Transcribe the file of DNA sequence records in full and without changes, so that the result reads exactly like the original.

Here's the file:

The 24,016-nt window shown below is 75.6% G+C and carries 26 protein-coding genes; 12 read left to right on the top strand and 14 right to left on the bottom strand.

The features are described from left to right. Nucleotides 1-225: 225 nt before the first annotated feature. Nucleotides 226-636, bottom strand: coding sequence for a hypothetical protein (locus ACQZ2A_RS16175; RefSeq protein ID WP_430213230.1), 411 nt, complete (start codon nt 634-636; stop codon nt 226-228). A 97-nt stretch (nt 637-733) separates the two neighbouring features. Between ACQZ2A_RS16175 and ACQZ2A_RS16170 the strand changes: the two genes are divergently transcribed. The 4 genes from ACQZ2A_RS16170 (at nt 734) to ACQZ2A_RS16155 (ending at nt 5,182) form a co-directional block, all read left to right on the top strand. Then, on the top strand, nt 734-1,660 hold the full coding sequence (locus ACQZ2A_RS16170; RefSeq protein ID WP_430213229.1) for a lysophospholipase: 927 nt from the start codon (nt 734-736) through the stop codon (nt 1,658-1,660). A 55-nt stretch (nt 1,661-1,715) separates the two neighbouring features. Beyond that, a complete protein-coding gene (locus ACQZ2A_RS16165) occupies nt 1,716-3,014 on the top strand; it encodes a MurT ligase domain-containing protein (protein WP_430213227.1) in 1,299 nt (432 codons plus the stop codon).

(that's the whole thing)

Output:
The 24,016-nt window shown below is 75.6% G+C and carries 26 protein-coding genes; 12 read left to right on the top strand and 14 right to left on the bottom strand.

The features are described from left to right. Nucleotides 1-225: 225 nt before the first annotated feature. Nucleotides 226-636, bottom strand: coding sequence for a hypothetical protein (locus ACQZ2A_RS16175; RefSeq protein ID WP_430213230.1), 411 nt, complete (start codon nt 634-636; stop codon nt 226-228). A 97-nt stretch (nt 637-733) separates the two neighbouring features. Between ACQZ2A_RS16175 and ACQZ2A_RS16170 the strand changes: the two genes are divergently transcribed. The 4 genes from ACQZ2A_RS16170 (at nt 734) to ACQZ2A_RS16155 (ending at nt 5,182) form a co-directional block, all read left to right on the top strand. Then, on the top strand, nt 734-1,660 hold the full coding sequence (locus ACQZ2A_RS16170; RefSeq protein ID WP_430213229.1) for a lysophospholipase: 927 nt from the start codon (nt 734-736) through the stop codon (nt 1,658-1,660). A 55-nt stretch (nt 1,661-1,715) separates the two neighbouring features. Beyond that, a complete protein-coding gene (locus ACQZ2A_RS16165) occupies nt 1,716-3,014 on the top strand; it encodes a MurT ligase domain-containing protein (protein WP_430213227.1) in 1,299 nt (432 codons plus the stop codon).